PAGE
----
Glenn Kessler demonstrates the limitations of fact checking today. The question is: Does Bernie Sanders’ Medicare For All plan save money or cost money? Answer: it does both. According to a new Mercatus study, it would reduce the total cost of health care by about $2 trillion over the next decade. But since the federal government would be paying for it all, it would raise federal health care spending by $32 trillion over ten years. Given this, Kessler chides liberals for “cherry picking” the $2 trillion savings number when they tout this report.
This is ridiculous. Any national health care plan will raise federal spending considerably. It will also raise taxes considerably to pay for it, so the net cost to the federal budget is roughly zero. In return, patients and corporations no longer have to pay premiums or copays or out-of-pocket costs to insurance companies, so the net cost to individuals is, again, roughly zero. All of this is fundamental to any national health care plan. We can argue on the margins about whether the net costs are truly zero or just close to zero, but that’s about it.
So where’s the cherry picking? The Sanders plan will reduce overall costs $2 trillion. It will raise federal taxes by $32 trillion over ten years, but “to the extent that the cost of M4A is financed by new payroll taxes, premium collections, or other revenue increases, the net effect on the federal budget deficit would be substantially less.”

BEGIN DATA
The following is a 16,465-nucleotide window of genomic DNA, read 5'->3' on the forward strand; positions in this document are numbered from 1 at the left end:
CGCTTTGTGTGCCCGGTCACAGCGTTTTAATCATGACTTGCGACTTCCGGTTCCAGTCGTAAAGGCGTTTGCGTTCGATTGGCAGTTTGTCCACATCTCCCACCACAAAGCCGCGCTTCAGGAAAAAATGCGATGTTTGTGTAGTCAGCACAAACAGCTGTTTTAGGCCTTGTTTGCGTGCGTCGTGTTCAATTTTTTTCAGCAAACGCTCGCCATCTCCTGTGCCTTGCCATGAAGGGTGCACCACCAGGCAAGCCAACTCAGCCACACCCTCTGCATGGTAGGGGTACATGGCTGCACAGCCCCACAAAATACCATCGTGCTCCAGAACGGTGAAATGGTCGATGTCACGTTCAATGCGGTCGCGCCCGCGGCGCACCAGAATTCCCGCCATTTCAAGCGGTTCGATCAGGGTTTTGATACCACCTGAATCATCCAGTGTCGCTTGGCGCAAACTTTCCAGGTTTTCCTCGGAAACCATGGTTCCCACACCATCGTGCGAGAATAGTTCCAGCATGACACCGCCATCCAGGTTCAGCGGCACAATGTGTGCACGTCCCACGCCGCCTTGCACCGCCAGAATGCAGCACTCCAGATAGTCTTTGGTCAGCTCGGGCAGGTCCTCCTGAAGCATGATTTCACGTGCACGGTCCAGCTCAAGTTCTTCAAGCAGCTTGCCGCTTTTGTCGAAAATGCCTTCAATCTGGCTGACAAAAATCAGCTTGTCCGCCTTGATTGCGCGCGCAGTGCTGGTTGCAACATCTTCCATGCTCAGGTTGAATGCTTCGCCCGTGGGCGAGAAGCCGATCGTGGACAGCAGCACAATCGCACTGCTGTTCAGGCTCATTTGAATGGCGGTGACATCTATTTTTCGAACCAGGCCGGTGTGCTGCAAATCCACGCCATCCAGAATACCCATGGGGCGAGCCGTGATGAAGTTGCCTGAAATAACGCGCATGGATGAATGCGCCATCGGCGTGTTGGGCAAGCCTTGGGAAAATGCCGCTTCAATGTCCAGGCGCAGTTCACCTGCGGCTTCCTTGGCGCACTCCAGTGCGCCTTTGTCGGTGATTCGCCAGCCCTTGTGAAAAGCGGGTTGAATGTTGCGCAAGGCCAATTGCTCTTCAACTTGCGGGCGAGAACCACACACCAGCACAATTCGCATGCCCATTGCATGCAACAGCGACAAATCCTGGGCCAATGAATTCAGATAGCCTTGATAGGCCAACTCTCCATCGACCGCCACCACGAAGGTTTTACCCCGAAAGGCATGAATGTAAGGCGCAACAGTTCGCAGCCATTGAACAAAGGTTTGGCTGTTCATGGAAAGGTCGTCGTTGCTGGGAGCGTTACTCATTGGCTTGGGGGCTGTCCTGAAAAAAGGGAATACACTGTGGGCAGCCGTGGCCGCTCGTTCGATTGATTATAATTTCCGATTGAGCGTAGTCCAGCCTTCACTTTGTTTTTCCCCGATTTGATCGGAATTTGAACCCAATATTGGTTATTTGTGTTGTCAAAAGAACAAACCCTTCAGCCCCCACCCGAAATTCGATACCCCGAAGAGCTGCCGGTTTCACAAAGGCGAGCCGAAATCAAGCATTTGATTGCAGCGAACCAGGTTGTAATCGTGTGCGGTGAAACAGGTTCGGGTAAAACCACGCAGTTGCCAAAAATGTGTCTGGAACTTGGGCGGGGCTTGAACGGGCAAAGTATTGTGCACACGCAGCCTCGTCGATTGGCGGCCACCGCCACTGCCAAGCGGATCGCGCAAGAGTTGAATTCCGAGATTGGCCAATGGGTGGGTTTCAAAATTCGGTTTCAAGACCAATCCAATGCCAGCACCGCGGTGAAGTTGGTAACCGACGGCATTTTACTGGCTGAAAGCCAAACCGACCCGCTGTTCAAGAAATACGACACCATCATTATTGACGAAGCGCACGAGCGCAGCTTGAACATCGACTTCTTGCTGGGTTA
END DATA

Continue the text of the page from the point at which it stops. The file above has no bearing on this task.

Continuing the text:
Indeed. If we assume that taxes will rise to make up for reduced premiums/copays/etc., the effect on the federal budget is a wash. If we assume that all of Sanders’ assumptions are correct—in particular that doctors will be paid at Medicare rates—overall health care spending will go down $2 trillion. On the other hand, if we assume Sanders is wrong and doctors will end up being paid more than Medicare rates, then overall spending will go up about $5 trillion.
Bottom line: The effect of Sanders’ plan on the federal deficit is, currently, unknown. The effect on the total cost of health care could be either -$2 trillion or +$5 trillion depending on whether you accept that M4A will do what it says and pay doctors at Medicare rates. That’s the whole report.
And yet touting the -$2 trillion number is “cherry picking” and rates three pinocchios. Give me a break.